The Law of Feel Good. While requiring very little time, requiring little or no special equipment, and requiring no unusual conditioning to start, it gives you a powerful conditioning effect right from the beginning.
The Law of Pain. It doesn’t hurt. It’s challenging, but not unusually difficult. And because it is so amazingly short, it’s very, very easy to do.
The Law of Laziness. I think that it doesn’t get any better than this. Used to be, I thought of taking a day off the exercise as a treat. Now I think the reverse. A day without the high energy and up mood from my lovely, short exercise is just not as nice a day!
The Law of Short and Simple. It’s short. It’s simple. This means you can always fit it in. You can do it every day. You can get the benefit of repeated and regular exercise. Plus it offers much of the benefit of resistance training, aerobic training, and some flexibility training as well.
The Law of Inertia. You can do it every single day. This is the best of all possible solutions to the Law of Inertia. This way, the Law of Inertia is working for you.
“You must treat life as if nothing is a miracle, or as if everything is.” — Albert Einstein
I’ve heard people who say that there are no accidents in life. But I think there are accidents.
In this case, a happy one.
[reprinted from Shyguy’s How To Get A Girlfriend Blog, March 28, 2009]
All too often, in our lives we find ourselves being manipulated or influenced by other men, by women, and sometimes even by the damned television.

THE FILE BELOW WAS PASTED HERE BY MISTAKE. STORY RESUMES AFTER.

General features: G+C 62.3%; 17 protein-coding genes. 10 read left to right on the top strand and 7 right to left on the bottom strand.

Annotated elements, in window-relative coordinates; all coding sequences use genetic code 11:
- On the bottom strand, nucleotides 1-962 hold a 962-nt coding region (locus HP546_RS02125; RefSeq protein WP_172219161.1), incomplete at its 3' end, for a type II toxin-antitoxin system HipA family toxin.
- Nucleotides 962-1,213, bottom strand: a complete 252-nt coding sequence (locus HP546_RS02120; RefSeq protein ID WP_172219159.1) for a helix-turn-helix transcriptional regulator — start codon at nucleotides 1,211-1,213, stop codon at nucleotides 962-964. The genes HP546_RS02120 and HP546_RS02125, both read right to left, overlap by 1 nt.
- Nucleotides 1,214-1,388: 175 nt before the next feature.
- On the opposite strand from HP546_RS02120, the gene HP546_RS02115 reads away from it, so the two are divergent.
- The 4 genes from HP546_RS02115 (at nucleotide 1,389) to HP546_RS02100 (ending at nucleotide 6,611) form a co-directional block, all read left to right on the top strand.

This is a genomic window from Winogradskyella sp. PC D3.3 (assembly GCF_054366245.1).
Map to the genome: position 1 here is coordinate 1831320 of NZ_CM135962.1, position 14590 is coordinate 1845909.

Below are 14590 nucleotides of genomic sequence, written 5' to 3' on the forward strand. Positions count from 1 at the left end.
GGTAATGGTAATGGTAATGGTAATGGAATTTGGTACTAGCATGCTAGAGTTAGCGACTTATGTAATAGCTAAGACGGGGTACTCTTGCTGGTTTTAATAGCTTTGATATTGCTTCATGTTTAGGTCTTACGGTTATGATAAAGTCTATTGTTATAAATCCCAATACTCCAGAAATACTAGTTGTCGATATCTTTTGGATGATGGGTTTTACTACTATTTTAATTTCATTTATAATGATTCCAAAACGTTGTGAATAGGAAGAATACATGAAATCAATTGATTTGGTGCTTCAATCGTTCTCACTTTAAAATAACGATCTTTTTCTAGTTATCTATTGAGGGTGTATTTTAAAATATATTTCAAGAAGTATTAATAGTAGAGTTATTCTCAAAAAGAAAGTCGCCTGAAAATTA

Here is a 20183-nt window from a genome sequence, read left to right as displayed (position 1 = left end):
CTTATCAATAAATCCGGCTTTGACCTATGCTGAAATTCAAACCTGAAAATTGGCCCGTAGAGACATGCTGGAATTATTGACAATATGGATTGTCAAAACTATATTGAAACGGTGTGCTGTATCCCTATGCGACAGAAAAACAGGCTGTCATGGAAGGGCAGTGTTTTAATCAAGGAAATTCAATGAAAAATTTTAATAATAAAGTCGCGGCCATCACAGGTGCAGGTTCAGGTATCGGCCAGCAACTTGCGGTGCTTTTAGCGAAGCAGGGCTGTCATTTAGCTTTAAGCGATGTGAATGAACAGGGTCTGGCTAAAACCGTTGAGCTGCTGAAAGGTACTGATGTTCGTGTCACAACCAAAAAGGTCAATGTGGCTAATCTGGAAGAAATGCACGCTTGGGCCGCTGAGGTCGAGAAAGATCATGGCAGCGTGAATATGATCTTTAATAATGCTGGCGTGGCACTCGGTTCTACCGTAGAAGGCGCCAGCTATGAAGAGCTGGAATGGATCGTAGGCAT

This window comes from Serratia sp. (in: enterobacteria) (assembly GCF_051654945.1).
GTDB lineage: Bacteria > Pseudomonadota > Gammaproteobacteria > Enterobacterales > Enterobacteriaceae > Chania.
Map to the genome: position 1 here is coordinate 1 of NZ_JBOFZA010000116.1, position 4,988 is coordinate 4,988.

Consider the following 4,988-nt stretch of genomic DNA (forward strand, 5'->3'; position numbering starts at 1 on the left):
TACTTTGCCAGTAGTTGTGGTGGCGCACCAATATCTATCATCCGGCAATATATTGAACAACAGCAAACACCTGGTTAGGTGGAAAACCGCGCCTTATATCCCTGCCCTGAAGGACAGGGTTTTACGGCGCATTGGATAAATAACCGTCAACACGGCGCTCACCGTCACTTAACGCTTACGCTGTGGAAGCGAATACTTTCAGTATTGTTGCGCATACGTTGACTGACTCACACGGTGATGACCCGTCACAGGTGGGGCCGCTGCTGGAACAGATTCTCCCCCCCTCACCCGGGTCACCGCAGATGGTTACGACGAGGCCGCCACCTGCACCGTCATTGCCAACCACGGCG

Of course, as a kid against a schoolyard bully, perhaps the only options are the Charles Atlas course, karate classes, or a tactful withdrawal. But in later life usually we’re not influenced by physical threat.
HOW DO ‘THEY’ MANIPULATE US?
It’s done with worths, with images, and with social pressure.
If you’re being influenced this way … what that tells you is that you DO NOT actually understand how it’s happening. Oh, you may have theories and opinions about those bad people.
But if you’re still being manipulated, either “having” to go along, or even resisting but feeling upset or angry about it .. then you DO NOT fully understand how it works.
But here’s how to change that …
[reprinted from my former site How to Tune a Human, May 4, 2007]
Everybody’s talking about the cult-hit movie, “The Secret,” and no wonder. The method promises to give you anything you want.
The movie has a focus on “getting stuff,” which is probably a good thing, because this focus that anyone can understand is probably one of the reasons the movie has been wildfire word-of-mouth and rapidly making its way into mainstream culture. And after all, if you’re just too darned spiritual to want some stuff for yourself, you could always manifest a bunch of stuff and give it to the poor!
For the rest of us, getting some stuff sounds just swell. And just a tiny bit of reflection brings us to the realization that we could use the same method to be, do, or have more of the things that interest and inspire us. Nothing wrong with that.
But what about lazy people?